Most of the demand for these specialized roles is coming from marketing, PR and advertising agencies, not from firms with in-house marketing departments, Taylor adds, though there is demand across all industries, not just IT.
“Five years ago there was a debate within client companies about whether or not to bring some of these aspects of digital marketing in-house. We see that the demand for online marketing managers, and for digital marketing generalists is constant for individual clients, but for more specialized folks — like with paid social, or SEO — that demand is mostly coming from agencies who will then offer those services to clients,” Taylor says.
Bringing digital marketing in-house
For organizations, like compensation benchmarking software solutions company PayScale, that do bring digital marketing in-house, other roles and skills also are important, says Tim Low, PayScale’s senior vice president of marketing.
“I’m looking for roles like a demand generation manager who’s great at converting leads from the top of the ‘funnel’ and content marketing specialists to help craft content that will be easily searchable by Google, for example,” Low says.
But these skills and roles can be hard to find, either because the education requirements aren’t keeping pace or because there are so few people available with the skills and experience, says Taylor.
“This is the tricky part: Some universities do offer digital marketing programs; Rutgers University has one, and Boston University, and there are certificates in digital marketing you can get, but the educational foundation hasn’t yet caught up with what the market needs, so as a recruiter, you’re not really looking for those hard-and-fast credentials,” Taylor says.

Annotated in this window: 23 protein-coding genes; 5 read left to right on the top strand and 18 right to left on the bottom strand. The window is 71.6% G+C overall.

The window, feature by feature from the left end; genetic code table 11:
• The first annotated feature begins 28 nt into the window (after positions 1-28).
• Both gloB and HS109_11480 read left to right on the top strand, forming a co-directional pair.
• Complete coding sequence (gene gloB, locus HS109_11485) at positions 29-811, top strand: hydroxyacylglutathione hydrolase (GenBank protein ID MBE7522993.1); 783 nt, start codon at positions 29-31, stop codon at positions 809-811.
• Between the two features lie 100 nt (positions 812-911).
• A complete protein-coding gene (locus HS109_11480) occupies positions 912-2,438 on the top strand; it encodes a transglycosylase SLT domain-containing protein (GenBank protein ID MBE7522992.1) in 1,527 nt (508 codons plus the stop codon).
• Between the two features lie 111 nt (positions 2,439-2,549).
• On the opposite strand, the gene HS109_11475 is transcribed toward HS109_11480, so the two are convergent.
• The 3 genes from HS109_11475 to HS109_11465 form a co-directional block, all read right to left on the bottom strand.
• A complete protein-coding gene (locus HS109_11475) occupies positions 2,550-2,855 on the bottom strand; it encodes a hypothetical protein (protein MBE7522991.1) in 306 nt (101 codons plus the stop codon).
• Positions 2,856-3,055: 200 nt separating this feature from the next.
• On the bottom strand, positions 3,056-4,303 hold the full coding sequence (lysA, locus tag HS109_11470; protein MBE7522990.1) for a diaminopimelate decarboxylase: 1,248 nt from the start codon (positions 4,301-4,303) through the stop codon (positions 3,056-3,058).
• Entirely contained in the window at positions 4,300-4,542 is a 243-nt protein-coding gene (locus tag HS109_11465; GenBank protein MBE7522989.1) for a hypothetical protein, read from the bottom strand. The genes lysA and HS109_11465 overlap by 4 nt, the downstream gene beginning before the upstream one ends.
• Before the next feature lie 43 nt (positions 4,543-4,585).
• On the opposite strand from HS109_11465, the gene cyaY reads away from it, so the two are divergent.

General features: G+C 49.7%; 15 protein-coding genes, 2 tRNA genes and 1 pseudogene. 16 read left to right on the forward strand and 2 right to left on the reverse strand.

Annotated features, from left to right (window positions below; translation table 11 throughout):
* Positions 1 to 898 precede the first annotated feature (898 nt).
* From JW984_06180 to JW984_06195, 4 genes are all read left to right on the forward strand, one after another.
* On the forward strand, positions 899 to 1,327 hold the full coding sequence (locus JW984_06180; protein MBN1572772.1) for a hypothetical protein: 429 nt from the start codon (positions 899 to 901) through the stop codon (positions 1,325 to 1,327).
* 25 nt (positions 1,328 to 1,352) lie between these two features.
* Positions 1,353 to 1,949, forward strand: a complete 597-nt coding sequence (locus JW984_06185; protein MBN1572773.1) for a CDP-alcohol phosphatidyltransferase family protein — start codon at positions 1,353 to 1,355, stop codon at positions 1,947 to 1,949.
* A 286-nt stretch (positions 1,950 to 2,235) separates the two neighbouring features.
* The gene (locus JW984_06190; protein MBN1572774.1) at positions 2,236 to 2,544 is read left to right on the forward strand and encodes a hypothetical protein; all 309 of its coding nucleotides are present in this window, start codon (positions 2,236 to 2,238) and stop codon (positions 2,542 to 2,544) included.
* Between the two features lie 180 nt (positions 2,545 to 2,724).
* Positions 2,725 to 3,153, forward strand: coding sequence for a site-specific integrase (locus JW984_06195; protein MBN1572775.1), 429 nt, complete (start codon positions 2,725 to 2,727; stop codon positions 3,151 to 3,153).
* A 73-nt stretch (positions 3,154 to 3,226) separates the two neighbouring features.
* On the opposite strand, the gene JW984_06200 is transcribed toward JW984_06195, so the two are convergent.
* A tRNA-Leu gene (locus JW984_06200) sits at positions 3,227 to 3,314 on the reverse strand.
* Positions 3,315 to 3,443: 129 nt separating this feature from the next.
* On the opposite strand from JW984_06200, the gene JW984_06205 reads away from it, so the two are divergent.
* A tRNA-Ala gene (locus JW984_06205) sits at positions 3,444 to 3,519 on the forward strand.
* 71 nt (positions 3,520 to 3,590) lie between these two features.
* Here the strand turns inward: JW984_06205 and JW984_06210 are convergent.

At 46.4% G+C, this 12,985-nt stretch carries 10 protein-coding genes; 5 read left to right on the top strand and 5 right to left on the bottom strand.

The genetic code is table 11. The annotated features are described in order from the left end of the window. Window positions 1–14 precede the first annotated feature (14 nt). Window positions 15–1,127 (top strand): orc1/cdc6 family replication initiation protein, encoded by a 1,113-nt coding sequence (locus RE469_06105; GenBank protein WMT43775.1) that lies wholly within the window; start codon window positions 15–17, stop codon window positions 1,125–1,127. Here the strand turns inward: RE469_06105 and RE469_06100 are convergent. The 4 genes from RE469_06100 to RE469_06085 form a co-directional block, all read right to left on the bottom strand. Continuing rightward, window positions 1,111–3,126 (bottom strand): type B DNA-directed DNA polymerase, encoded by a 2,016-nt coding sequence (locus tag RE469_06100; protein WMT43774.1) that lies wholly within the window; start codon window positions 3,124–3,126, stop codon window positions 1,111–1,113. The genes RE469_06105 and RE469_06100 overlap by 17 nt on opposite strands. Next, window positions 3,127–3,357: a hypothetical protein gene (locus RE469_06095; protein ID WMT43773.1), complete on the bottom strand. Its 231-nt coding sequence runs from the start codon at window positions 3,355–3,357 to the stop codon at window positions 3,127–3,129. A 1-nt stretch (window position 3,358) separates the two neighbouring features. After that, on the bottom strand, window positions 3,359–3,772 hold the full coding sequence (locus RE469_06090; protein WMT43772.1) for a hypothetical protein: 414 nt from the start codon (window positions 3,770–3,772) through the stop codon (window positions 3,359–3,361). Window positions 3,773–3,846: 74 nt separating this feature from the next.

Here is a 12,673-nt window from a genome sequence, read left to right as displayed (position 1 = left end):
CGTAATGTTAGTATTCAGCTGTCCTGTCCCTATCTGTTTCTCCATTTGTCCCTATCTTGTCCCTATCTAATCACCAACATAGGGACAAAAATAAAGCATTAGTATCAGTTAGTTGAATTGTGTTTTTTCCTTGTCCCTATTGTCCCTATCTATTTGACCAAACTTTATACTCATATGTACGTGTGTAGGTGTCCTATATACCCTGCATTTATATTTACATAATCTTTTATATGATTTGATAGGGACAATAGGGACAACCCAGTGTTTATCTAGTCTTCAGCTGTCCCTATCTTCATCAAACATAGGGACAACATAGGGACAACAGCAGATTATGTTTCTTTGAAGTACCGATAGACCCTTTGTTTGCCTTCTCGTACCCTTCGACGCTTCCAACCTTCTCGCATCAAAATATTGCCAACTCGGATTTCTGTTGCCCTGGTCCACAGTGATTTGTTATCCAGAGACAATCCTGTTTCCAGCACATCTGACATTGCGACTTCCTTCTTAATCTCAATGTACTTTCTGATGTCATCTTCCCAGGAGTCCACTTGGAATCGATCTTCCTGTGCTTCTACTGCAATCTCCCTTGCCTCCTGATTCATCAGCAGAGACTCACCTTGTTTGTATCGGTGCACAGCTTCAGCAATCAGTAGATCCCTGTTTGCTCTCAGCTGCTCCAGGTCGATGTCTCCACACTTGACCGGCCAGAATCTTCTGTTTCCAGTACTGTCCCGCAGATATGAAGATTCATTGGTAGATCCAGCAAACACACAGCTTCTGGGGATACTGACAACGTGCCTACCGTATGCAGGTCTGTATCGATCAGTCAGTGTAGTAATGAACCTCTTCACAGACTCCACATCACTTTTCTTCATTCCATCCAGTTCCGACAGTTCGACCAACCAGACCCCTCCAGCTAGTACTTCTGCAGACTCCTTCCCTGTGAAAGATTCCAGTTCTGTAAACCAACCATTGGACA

When Onward Search was tasked with finding entry-level digital marketing talent for a client in 2015, Taylor said he and his team looked for candidates with a solid background in statistics, analytics, Microsoft Excel and “people who were numbers- and data-driven in their thinking, with a dash of creativity and good content development skills,” he says.
PayScale’s Low says that when he’s recruiting for digital marketing positions, he focuses on both the creative side, the data and analysis side as well as experience and mastery of marketing and analytics platforms like Marketo, Salesforce.com and emerging practices like firmographic scoring, which determines lead viability, and behavior scoring to gauge how potential customers respond to different campaigns.
The dearth of talent with these skills mirrors the skills gap problem seen in areas of IT, says Taylor; there’s a huge demand for digital marketing talent but a lack of supply at the moment.
The digital marketing skills gap
“It’s really hard to find this talent, and it’s similar to the situation in IT right now. The digital marketing people who are currently employed are getting tons of emails every day trying to poach them – even if they’ve only been in their roles a few months, because the market is so strapped,” Taylor says.
Digital marketing talent with skills and experience like those Kristine Spence developed are a rare quantity in the field, especially since her expertise evolved along with the technology, she says.
“If you want to stay relevant and build on your skills, you have to keep up with the technology advances and stay ahead of the game — otherwise, you’re looking at a career stall. I do a lot of research, I attend industry seminars and webinars, I network with other professionals, I read articles — but most of this I’ve learned by doing, and by ‘blowing stuff up,’ and that’s the fun and exciting part,” Spence says.